4. Bioelectromagnetic Fields in the Neocortex

There is a high correlation between EEG and magnetoencephalography (MEG) [80], though MEG records coherent magnetic fields from cortical pyramidal cells [81] resulting principally from the coordinated activity of neurons located in layers III and IV of the neocortex [82,83]. The magnetic fields recorded above the surface of the scalp correspond to those generated by neurons oriented parallel to the scalp surface with amplitudes of 25 to 100 nT at 1 mm, which may have enough biological effects [84].
The bioelectromagnetic fields in tissues dependent on the movements of ions across cells and cellular membranes [85], but their complexity increases because of the intricate structural organization of the neocortex. Therefore, the orientation of neurons and their anatomical relationship with astrocytes in the human neocortex is a critical factor determining the effects of endogenous bioelectric and biomagnetic field interactions (Figure 3). Since very narrow interstitial spaces separate neurons and astrocytes, the bioelectric and biomagnetic fields produced by neuronal currents can potentially modulate inactive adjacent cells (neurons and astrocytes) by ephaptic interaction in the adequate intracortical topology. The interstitial space into the neocortex is a very narrow and tortuous space among the cytoplasmic membranes of neurons and astrocytes that ranges between 20 to 64 nm [21,86,87]. It occupies approximately 15% of the total brain volume [88], suffering significant changes under physiological and pathological conditions [89,90], being electrically highly inhomogeneous [91].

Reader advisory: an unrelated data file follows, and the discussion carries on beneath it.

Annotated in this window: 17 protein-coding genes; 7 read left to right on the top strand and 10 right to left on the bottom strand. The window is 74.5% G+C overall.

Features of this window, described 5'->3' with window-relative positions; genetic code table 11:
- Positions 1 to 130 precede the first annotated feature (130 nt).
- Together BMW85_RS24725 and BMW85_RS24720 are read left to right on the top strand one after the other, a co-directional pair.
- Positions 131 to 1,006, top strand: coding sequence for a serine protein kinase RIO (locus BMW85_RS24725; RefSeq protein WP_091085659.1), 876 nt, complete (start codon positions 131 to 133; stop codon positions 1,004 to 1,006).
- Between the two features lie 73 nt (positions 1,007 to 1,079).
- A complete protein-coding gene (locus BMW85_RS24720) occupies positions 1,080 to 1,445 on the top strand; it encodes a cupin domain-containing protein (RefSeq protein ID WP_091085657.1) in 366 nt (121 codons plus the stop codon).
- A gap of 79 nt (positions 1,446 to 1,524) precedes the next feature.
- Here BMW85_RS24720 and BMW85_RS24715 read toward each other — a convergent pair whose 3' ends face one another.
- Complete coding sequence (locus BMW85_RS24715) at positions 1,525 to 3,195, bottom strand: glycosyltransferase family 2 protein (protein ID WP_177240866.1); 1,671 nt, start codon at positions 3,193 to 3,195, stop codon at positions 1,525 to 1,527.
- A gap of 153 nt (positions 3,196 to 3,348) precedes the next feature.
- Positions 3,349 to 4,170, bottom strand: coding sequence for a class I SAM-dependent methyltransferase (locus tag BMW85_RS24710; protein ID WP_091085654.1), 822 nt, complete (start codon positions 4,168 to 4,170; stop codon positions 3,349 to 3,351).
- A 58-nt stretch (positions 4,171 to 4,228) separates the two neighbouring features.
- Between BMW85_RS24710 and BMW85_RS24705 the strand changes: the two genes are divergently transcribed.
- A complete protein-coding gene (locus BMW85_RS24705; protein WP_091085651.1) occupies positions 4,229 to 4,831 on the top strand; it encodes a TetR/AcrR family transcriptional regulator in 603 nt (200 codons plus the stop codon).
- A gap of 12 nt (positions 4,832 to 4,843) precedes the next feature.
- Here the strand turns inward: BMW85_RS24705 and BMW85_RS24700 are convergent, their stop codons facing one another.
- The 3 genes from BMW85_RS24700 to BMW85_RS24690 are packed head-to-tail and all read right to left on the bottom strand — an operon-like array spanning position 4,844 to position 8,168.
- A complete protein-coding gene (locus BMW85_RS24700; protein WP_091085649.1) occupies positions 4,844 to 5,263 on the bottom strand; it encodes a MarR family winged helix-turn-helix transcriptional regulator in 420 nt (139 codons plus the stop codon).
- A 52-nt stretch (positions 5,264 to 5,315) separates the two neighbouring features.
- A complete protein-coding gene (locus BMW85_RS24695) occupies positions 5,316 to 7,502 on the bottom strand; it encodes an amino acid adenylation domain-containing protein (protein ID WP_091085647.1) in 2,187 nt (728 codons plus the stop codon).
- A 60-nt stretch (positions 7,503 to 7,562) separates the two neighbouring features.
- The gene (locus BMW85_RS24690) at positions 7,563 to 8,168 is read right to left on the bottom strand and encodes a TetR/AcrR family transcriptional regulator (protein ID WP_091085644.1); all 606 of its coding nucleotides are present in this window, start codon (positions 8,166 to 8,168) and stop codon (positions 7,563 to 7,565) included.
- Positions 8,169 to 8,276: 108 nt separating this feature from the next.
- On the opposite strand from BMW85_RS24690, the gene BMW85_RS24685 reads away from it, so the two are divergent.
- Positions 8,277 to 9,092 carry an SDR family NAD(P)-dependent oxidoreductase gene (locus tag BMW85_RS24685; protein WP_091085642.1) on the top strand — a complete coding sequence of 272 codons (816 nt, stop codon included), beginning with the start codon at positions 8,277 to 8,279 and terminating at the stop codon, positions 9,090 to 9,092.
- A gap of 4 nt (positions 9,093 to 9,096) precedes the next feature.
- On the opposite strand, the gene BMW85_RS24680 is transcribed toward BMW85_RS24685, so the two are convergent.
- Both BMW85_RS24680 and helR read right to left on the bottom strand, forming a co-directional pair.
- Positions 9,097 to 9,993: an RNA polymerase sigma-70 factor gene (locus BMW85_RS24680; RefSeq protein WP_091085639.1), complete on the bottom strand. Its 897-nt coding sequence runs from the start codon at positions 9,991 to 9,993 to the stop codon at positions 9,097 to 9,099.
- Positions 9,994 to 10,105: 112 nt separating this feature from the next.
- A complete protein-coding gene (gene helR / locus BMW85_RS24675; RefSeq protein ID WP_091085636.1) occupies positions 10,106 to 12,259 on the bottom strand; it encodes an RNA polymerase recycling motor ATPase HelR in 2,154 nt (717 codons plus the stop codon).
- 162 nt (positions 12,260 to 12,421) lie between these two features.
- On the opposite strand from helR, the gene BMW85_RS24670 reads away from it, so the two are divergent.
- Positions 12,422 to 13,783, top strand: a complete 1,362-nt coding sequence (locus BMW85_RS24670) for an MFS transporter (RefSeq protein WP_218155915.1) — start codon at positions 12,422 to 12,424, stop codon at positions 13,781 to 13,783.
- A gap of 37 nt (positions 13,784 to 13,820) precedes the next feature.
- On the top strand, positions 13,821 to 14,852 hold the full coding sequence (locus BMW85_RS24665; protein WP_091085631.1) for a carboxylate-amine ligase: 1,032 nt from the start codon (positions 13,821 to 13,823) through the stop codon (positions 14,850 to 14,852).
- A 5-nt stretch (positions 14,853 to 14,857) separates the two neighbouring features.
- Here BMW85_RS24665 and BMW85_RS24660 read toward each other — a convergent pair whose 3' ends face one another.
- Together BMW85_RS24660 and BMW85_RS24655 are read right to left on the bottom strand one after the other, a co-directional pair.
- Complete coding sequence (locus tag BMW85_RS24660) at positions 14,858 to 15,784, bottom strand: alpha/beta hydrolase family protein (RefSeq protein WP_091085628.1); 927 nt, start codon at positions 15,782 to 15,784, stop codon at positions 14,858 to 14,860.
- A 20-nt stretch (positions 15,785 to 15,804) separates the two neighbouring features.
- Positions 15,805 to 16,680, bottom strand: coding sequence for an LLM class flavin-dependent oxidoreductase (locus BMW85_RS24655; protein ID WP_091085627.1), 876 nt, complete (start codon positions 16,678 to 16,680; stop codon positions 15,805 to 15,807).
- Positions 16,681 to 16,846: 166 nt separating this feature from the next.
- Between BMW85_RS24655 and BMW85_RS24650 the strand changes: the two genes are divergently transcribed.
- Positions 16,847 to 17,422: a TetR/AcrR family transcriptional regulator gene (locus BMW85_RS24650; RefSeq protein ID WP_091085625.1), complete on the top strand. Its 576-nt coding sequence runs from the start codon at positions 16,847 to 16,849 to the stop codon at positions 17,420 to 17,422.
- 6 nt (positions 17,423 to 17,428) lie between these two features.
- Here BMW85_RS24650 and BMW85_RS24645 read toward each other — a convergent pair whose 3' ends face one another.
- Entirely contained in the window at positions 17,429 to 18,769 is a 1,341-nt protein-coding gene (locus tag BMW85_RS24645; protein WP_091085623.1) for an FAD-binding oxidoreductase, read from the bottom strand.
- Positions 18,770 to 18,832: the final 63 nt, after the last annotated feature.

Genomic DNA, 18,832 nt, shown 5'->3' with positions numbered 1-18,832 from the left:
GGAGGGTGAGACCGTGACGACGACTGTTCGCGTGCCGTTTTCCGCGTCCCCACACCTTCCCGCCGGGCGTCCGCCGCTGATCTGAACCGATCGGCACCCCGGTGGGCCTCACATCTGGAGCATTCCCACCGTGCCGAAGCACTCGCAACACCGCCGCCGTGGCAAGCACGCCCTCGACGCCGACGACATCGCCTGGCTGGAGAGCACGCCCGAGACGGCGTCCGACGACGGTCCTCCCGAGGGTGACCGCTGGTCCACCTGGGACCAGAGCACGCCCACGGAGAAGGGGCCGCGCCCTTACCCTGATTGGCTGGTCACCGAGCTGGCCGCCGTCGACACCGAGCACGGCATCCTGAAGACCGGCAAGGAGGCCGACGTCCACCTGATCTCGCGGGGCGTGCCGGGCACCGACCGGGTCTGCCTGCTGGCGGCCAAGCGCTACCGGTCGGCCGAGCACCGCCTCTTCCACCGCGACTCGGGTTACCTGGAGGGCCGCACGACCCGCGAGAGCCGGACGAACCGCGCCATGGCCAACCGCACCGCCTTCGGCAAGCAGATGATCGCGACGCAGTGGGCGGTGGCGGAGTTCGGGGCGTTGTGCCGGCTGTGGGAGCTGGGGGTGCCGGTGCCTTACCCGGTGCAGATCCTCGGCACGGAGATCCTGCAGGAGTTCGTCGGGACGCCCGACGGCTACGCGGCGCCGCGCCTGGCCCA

Recent theoretical approaches have shown that neuronal electrical activities generated by the movement of ions through membranes modulate not only the synaptic communications but also result in time-varying electric fields and associated magnetic fields in virtue of Maxwell’s laws (Figure 3). These magnetic fields around neurons may be the ground of complex information processing in the cortex, and they may transfer and synchronize neuronal information [92]. Interestingly, spontaneous electromagnetic induction may have effects on the evolution of the self-organization of neuronal networks [93]. The magnetic coupling between neurons can contribute to the signal exchange of information among thousands of cells to promote the widespread synchronization of neuronal activities within a plastic structure as the neocortex [93]. Moreover, magnetic fields have some properties that do not have electric currents. Magnetic fields travel through membranes without distortion because the respective permeability is essentially the same as free space [93], whereas electric fields strongly depend on the dielectric properties of the tissue. Therefore, biomagnetic fields produced by neurons and astrocytes are only attenuated by the distance between each other (Figure 3).